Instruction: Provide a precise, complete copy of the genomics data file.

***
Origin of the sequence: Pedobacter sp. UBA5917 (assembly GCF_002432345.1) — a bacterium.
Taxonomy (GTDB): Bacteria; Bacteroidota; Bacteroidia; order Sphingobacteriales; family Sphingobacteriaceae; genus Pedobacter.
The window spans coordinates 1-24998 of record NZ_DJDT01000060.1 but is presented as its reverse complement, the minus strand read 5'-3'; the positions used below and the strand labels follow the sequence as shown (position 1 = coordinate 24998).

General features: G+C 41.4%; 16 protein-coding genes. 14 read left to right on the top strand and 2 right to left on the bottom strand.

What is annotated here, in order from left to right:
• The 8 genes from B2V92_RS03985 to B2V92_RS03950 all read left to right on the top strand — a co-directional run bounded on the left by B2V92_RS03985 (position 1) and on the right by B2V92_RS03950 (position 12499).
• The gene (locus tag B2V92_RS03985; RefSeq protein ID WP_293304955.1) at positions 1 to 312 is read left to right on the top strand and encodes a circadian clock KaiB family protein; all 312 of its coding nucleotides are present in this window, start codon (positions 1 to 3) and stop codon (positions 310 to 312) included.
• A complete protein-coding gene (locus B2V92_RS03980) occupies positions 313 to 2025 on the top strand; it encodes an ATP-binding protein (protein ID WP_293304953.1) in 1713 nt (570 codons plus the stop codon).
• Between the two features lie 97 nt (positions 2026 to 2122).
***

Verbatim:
Origin of the sequence: Pedobacter sp. UBA5917 (assembly GCF_002432345.1) — a bacterium.
Taxonomy (GTDB): Bacteria; Bacteroidota; Bacteroidia; order Sphingobacteriales; family Sphingobacteriaceae; genus Pedobacter.
The window spans coordinates 1-24998 of record NZ_DJDT01000060.1 but is presented as its reverse complement, the minus strand read 5'-3'; the positions used below and the strand labels follow the sequence as shown (position 1 = coordinate 24998).

General features: G+C 41.4%; 16 protein-coding genes. 14 read left to right on the top strand and 2 right to left on the bottom strand.

What is annotated here, in order from left to right:
• The 8 genes from B2V92_RS03985 to B2V92_RS03950 all read left to right on the top strand — a co-directional run bounded on the left by B2V92_RS03985 (position 1) and on the right by B2V92_RS03950 (position 12499).
• The gene (locus tag B2V92_RS03985; RefSeq protein ID WP_293304955.1) at positions 1 to 312 is read left to right on the top strand and encodes a circadian clock KaiB family protein; all 312 of its coding nucleotides are present in this window, start codon (positions 1 to 3) and stop codon (positions 310 to 312) included.
• A complete protein-coding gene (locus B2V92_RS03980) occupies positions 313 to 2025 on the top strand; it encodes an ATP-binding protein (protein ID WP_293304953.1) in 1713 nt (570 codons plus the stop codon).
• Between the two features lie 97 nt (positions 2026 to 2122).